Cutting Chinese Immersion program causing friction between parents

June 13, 2014

Dear Editor:

It’s not hard to see the vision Farwell Schools had for their students from just a few years ago.  Dave Peterson’s plan was to do the absolute best for each student starting right now.  The middle and high schools’ students were given the opportunity for early college. The preschool and elementary student’s big break was the Chinese program.  Appreciative parents and students involved in Dave’s plan are proof the vision was working.

The decision to cut the Chinese Immersion Program is causing a lot of friction between different groups of parents. Why is it so hard to see and even support another parent’s point of view?  Maybe because it involves alternative learning methods as opposed to sports?  I’m definitely a sports guy too.

Here’s an analogy…  With the goal of being state champs and producing some of the best basketball players Michigan has ever known, Farwell decides to introduce a basketball immersion program.  Instead of traditional classes, students study statistics, theory, percentages and the science of swish.  Administration demands total commitment. If at any point you quit, you’re out.  Nonnegotiable.

Great progress is being made; better than expected.   Year 4 of this program is coming to a close and with little warning all basketball activities are cancelled. Broken futures for students should be unacceptable to each and every parent. Hell or high water administration better be applying for 1000 grants, asking for investment from Michigan businesses, requesting a meeting with the Governor or screaming to every newspaper and TV station in this state about the injustice. We’re talking about 194 kids entire K-12 years of education as outlined by administration.  You just don’t break promises like this to children.

There have been arguments for Rosetta stone and online classes; again relatable to sports.  It’s like saying cut football. You can learn it from playing the Madden video game. The problem with that solution, whether Chinese immersion or sports, is it’s one dimensional and it’s too late by the time college rolls around.

As an upside down homeowner and a former business owner who survived the economic downturn, I completely understand budgets and the issues that come with them.  My problem with the Chinese Immersion situation is the budget explanation doesn’t pass the smell test for me.  It looks like a want issue too. As in, nobody wanted to deal with Chinese Immersion anymore.  The red flag is the lack of options. There were no offers for an after school program, pay to play or maybe both; Any reasonable offer or suggestion besides take it and too bad.

This program was sold with the understanding that it would get worse before it got better. (paraphrasing)  It was cancelled before the “get better” part had a chance. If you or I went to a doctor and he recommended treatment with the same scenario and quit for the same reasons; we would call that malpractice.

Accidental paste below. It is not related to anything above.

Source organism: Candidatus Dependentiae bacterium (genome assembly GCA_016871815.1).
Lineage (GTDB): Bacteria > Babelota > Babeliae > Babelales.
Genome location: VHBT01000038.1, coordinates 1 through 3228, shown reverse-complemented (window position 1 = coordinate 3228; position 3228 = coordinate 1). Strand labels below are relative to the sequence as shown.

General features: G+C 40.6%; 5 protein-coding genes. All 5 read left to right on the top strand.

To be honest, the Tim Moore situation is still in the back of my mind too.  I have no clue what happened but it was awful goofy. The former politician misplayed his hand or he was forced out.  Either way, it’s another budget issue and another flag. Clearly there is a leadership void.  Courage, Conviction, Communication and/or Creativity is lacking.

Educating children is fickle. You make one mistake; entire lifetimes of the students involved will never reach their potential. What kind of a world is possible for these children with this program in their lives now and what are the consequences if it isn’t reinstated? A good majority of children in this program will graduate high school and college somewhere around 2030.  The world is advancing at the quickest rate ever known to mankind.  How different will that world be then ours?  The deck is stacked against a lot of these kids. This visionary program is a tool to play from another deck of cards.

From a business point of view, approximately 194 (13.9%) of your customers next year will not receive the services promised to them.  They represent approximately $1,300,000 of the budget.  While not ideal to run a school or a business at a deficit; it’s not unheard of or uncommon.  The cardinal rule of business is don’t lie to your customers because they won’t come back to you.  Without customers a business is dead.

Many immersion parents are mentioning Clare as a possible solution. This is because the message Clare Schools sends their community is we are committed. The proof is in the football field.  Hypothetically, if Clare Schools committed to this program it would be a devastating blow to the Farwell business of educating children.  It makes sound business sense for Clare.  Most parents involved with this program would transfer their children.  Clare would gain around $1,300,000 dollars in funding for a $200k program…. How about another football field or soccer complex?

Many of us hope leadership at Farwell Schools finds the courage to reexamine our priorities, values and this issue.  Our future depends on them inspiring tomorrow’s leaders.

Gary Bussell

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